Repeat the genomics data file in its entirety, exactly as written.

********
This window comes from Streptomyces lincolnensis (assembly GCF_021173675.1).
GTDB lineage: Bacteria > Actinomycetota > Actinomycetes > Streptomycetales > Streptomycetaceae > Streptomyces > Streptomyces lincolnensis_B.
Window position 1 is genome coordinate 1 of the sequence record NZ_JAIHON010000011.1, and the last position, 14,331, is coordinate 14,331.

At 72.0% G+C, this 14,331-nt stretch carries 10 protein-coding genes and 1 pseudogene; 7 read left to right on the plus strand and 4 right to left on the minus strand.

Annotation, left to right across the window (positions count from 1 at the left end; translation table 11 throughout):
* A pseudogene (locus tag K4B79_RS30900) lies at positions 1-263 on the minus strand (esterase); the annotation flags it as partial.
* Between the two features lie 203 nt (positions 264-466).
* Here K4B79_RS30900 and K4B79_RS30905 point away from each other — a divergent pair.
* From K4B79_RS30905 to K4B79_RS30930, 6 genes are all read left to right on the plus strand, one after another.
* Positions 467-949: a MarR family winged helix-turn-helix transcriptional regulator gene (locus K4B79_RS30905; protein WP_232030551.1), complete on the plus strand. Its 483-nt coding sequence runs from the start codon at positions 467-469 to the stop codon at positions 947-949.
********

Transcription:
This window comes from Streptomyces lincolnensis (assembly GCF_021173675.1).
GTDB lineage: Bacteria > Actinomycetota > Actinomycetes > Streptomycetales > Streptomycetaceae > Streptomyces > Streptomyces lincolnensis_B.
Window position 1 is genome coordinate 1 of the sequence record NZ_JAIHON010000011.1, and the last position, 14,331, is coordinate 14,331.

At 72.0% G+C, this 14,331-nt stretch carries 10 protein-coding genes and 1 pseudogene; 7 read left to right on the plus strand and 4 right to left on the minus strand.

Annotation, left to right across the window (positions count from 1 at the left end; translation table 11 throughout):
* A pseudogene (locus tag K4B79_RS30900) lies at positions 1-263 on the minus strand (esterase); the annotation flags it as partial.
* Between the two features lie 203 nt (positions 264-466).
* Here K4B79_RS30900 and K4B79_RS30905 point away from each other — a divergent pair.
* From K4B79_RS30905 to K4B79_RS30930, 6 genes are all read left to right on the plus strand, one after another.
* Positions 467-949: a MarR family winged helix-turn-helix transcriptional regulator gene (locus K4B79_RS30905; protein WP_232030551.1), complete on the plus strand. Its 483-nt coding sequence runs from the start codon at positions 467-469 to the stop codon at positions 947-949.